G. Amazons and War
Women are seen as victims and helpless in literature which discusses conflict. But they are more than victims. These narratives do not mention the women who fight alongside the men in battle. They do not mention the reasons why these women chose to fight. (Mendez, 2012) The Filipina has been described in many ways. At times, she
has been referred to as shy, submissive and pretty, much like the traditional Maria Clara. At other times, she has been portrayed as independent, enterprising, powerful or influential and quite “liberated” particularly when seen in comparison with her Asian women neighbors. “The power behind the throne,” she is often called; the “throne” presumably being a position of significance visibly occupied...
During the second world war, she personally attended to the needs of the war prisoners in Capas, Tarlac and supplied them with food, clothing and medicine (Guzman, Santiago, Guzman, & Erestain, 1967). One captivating story about a spy during the guerrilla movement was that of Josefina Guerrero, also known as “Joey”. In Ben Montgomery’s The Leper Spy, the book covers Joey’s accomplishments as an asset in the guerrilla movement as she undertook missions that could have been impossible to attain by others because of one crucial yet unlikely advantage – leprosy (The FilAm, 2016).
Aside from these roles, women at early times of the war were also assigned to the service divisions of the HUKBALAHAP, including propaganda, communication (courier duties), organization, intelligence, secretariat, and education. Sadly, unlike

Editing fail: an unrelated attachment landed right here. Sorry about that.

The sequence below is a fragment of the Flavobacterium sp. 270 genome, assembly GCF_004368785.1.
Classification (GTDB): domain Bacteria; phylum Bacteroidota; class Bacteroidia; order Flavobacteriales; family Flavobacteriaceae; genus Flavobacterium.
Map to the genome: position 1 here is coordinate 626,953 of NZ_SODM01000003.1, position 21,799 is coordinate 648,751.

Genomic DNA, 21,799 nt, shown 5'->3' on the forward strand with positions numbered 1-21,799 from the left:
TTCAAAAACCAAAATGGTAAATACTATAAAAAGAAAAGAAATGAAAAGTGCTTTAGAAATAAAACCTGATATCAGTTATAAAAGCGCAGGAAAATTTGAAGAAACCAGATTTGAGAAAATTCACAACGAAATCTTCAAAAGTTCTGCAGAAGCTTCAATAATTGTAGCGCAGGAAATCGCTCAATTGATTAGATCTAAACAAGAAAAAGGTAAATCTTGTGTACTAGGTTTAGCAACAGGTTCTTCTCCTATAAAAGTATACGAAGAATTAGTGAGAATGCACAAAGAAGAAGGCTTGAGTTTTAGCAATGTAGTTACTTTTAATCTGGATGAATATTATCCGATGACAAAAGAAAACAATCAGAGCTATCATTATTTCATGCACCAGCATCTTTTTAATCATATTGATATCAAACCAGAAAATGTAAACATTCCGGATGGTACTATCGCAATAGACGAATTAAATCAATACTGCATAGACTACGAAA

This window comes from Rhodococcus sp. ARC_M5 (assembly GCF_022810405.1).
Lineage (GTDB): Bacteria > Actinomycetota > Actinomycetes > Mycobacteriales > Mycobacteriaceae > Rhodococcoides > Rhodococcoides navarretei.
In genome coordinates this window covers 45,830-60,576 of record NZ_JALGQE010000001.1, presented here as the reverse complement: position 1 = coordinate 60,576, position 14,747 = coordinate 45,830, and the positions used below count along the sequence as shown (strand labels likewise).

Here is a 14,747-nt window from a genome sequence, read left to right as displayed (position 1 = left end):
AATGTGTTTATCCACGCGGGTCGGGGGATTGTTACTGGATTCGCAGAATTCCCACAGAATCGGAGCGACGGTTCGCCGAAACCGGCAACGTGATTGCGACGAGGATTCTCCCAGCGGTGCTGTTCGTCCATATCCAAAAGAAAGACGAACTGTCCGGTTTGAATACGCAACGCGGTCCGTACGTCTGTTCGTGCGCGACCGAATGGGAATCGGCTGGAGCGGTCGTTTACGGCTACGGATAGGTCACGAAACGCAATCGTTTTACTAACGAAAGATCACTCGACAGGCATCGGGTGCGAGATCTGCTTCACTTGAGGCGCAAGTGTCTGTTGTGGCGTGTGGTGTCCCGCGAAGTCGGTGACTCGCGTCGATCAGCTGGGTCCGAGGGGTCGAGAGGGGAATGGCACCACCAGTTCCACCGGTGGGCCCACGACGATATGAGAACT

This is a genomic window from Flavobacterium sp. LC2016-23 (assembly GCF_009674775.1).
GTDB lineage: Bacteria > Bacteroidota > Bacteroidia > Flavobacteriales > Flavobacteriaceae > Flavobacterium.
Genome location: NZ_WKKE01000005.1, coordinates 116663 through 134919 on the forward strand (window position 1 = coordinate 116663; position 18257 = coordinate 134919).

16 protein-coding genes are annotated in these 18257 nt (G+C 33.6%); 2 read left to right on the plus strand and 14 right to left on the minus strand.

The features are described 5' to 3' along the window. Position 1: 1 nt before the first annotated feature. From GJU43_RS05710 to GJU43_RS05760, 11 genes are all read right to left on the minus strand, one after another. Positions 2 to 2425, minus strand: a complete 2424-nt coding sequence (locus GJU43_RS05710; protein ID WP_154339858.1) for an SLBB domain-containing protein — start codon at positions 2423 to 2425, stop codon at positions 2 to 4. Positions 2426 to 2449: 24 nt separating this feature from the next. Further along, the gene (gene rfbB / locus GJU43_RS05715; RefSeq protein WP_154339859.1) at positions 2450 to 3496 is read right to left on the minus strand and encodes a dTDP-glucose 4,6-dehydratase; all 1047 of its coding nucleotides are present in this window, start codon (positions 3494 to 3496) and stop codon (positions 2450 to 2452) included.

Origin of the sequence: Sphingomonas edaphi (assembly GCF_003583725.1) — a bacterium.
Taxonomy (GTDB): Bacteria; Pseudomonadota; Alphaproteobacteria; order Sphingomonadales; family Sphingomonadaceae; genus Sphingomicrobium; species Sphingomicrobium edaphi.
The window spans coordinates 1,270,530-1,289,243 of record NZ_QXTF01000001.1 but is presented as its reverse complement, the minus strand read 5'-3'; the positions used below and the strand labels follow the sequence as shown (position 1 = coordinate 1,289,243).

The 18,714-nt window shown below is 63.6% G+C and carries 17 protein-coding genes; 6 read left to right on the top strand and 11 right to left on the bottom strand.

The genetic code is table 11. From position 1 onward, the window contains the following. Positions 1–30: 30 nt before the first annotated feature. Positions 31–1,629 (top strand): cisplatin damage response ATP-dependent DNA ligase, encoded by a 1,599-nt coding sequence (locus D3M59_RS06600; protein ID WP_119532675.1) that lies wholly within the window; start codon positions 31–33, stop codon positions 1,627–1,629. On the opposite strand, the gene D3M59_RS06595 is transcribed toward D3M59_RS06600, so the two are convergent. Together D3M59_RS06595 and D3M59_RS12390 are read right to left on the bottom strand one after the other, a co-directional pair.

male Huk leaders, who had received some recognition in the historical record, female Huks remained (largely) faceless, unnamed, and unrecognized. (Lanzona, 2009)
Though these women joined the movement for vastly different reasons, the fact remains that these women contributed to the movement of their own volition. They joined for revenge, for peace and for freedom.
This particular topic has been of interest to historians especially from feminist writers (Doran, 1998). Feminist theorists have tried to analyze and create theories regarding the correlation of women and their involvement in conflicts the world cover. One feminist term from the early 1970's, "Her-story", stressed the absence of women from "His-story" in conventional historiography (Weber, 2006). The common trend of mentioning women in history is that they are usually mentioned as secondary characters such as wives, mothers and sisters. A theory that fights against this is the Feminist Peace and Conflict Theory which asserts the biological versus the socially constructed concept of gender (Weber, 2006). It can be observed in autobiographies and biographies from war times that females involvement are mentioned by some as the soldier's mother, sister, wife, love interest, sex objects, or to some extent simply as "the women". In the Feminist Peace and Conflict Theory, it asserts that a biological versus a socially constructed concept of gender is indicative in these cases (Weber, 2006). This is further supported by Christine Doran as she mentions that, " This pattern is seen partly as a reflection of the prevailing gender system at the time of the revolution, which limited both the...
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